Direct Relief’s assistance programs within the U.S., funded entirely with private charitable support, have expanded significantly in recent years to help meet the needs of people who would otherwise not have access to health care.
Since 2009, Direct Relief has been the sole U.S. nonprofit organization accredited by the National Association of Boards of Pharmacy as a Verified-Accredited Wholelsale Distributor (VAWD) and the only nonprofit licensed to distribute prescription medications in all 50 states.
Direct Relief’s charitable medicines program is now the largest of its kind in the country, working with a growing network of more than 1,200 nonprofit health centers and free/charitable clinics across the U.S. that provide care for approximately 10 million people, the majority of whom are low-income and have traditionally lacked health insurance. These facilities serve as a safety net for people who would otherwise fall through the gaps.
Among the many questions presented by the Affordable Care Act (ACA) is whether and how it will affect the need for private charitable efforts, like those of Direct Relief, within the U.S. A recent RAND Corporation study illuminates the gaps that will exist for the projected 30 million people “left behind” by the ACA.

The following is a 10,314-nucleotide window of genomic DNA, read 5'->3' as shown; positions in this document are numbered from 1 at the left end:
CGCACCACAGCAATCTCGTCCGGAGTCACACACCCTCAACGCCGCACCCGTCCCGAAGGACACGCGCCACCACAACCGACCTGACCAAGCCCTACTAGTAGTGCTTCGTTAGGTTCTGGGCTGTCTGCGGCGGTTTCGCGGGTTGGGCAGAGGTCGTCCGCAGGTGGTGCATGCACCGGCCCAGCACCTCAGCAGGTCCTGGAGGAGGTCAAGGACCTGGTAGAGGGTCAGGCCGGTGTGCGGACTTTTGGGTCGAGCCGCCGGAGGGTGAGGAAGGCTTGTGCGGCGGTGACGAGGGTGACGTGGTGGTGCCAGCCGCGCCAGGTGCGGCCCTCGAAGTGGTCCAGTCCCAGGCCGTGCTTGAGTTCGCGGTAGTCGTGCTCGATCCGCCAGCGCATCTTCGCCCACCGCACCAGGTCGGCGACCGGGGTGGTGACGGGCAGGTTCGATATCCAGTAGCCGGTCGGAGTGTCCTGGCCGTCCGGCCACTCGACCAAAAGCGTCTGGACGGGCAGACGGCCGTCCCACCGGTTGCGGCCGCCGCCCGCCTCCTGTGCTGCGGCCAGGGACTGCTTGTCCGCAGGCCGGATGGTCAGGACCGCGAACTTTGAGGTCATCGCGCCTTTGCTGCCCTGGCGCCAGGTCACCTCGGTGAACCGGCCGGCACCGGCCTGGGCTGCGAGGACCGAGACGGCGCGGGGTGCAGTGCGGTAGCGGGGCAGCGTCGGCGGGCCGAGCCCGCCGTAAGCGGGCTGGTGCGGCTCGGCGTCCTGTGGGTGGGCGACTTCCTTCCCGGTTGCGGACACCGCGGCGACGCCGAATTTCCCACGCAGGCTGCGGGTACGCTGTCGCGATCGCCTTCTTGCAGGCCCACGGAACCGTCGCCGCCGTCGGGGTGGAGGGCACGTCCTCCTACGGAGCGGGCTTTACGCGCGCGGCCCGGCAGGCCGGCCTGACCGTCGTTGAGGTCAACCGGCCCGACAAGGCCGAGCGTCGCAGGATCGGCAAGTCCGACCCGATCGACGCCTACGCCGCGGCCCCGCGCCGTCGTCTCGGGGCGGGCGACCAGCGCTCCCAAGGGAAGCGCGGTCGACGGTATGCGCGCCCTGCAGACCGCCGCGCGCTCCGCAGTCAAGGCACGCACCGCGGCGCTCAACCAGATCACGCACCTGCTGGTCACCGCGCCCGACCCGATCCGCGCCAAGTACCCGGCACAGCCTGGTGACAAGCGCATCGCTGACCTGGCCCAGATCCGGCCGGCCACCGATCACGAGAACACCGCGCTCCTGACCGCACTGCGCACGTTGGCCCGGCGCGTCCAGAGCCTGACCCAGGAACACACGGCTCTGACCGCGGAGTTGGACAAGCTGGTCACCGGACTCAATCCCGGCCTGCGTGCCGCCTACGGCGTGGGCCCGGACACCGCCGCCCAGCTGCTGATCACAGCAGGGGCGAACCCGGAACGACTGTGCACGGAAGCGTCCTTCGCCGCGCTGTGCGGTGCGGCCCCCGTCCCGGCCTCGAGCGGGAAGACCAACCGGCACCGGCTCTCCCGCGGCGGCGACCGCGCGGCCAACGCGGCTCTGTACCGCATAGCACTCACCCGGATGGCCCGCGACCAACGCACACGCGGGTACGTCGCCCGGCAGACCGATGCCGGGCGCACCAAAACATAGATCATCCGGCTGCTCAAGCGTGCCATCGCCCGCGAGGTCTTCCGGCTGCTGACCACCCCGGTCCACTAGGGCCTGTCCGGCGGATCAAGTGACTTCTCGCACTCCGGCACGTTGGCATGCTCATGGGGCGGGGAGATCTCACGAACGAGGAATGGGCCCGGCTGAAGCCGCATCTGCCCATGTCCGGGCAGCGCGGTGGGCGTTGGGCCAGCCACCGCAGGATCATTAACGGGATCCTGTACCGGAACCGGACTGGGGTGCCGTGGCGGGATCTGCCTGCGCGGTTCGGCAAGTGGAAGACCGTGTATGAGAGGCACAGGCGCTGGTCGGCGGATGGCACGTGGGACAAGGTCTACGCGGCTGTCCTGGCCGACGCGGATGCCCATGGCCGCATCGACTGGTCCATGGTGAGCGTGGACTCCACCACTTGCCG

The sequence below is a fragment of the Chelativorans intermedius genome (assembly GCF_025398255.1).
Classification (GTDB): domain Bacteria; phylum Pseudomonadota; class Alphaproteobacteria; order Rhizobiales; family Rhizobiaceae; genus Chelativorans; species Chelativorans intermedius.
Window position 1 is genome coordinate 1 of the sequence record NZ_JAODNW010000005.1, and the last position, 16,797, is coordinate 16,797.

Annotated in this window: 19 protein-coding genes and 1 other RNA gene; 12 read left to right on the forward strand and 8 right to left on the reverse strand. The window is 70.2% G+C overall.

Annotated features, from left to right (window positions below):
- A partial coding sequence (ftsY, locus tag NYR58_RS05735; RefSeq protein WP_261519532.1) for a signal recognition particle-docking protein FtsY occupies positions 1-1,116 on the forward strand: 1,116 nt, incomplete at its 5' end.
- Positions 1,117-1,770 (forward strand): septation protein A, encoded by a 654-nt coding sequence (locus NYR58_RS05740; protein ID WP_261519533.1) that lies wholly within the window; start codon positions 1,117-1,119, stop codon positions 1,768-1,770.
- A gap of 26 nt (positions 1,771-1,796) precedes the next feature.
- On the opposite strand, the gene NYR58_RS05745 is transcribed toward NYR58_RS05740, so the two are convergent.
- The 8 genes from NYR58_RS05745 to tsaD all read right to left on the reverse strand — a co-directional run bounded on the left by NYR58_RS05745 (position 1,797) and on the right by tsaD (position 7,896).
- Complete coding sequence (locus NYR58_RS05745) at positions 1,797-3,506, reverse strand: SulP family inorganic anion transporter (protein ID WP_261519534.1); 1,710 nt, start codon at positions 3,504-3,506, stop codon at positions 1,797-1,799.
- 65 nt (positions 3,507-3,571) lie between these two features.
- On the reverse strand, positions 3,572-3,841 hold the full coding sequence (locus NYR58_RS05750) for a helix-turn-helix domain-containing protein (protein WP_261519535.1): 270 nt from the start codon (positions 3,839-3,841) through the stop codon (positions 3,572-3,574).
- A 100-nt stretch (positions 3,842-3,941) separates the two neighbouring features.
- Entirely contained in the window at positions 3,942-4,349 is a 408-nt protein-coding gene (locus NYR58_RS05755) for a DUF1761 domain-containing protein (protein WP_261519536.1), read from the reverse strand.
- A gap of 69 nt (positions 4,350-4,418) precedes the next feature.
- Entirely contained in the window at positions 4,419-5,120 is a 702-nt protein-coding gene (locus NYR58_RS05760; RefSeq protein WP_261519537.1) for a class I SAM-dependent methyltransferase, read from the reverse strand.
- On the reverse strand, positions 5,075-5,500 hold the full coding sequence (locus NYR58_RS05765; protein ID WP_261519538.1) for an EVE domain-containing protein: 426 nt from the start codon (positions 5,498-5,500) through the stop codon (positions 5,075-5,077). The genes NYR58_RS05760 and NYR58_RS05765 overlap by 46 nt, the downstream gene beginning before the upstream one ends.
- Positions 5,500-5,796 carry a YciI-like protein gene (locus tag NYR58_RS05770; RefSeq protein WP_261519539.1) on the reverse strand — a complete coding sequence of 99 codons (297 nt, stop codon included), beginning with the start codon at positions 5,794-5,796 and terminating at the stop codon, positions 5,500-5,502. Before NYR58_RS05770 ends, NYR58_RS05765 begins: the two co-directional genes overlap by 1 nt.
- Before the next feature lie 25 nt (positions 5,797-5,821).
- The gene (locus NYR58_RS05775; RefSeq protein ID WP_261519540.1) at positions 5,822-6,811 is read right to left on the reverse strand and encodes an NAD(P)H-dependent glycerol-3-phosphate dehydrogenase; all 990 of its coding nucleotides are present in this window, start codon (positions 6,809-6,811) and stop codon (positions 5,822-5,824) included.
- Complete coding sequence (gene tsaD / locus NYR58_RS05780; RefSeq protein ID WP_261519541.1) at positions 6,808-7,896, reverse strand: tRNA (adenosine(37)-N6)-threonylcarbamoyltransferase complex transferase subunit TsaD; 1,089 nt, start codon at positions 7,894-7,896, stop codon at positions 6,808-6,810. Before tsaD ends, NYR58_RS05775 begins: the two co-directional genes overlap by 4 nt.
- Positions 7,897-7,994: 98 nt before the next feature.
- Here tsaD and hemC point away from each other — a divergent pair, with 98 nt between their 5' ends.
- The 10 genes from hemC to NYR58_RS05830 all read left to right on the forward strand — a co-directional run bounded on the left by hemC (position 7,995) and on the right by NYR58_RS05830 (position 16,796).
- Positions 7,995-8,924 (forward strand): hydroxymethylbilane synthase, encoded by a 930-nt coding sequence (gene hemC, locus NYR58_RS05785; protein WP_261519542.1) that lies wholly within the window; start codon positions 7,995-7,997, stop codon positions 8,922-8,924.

Read the report: “Who Does the Affordable Care Act Leave Behind?”
Key findings from the RAND study:
- The Congressional Budget Office projects that 30 million residents will remain uninsured after the major provisions of the ACA take full effect.
- A substantial percentage of those remaining uninsured will not have access to public assistance, meaning state Medicaid programs or tax credits to purchase private coverage on the health insurance exchanges.
- Those most at-risk for having no access to more affordable health insurance after the ACA takes full effect include low-income adults in states that do not expand their Medicaid programs, and low to moderate income individuals with relatively expensive employer offers.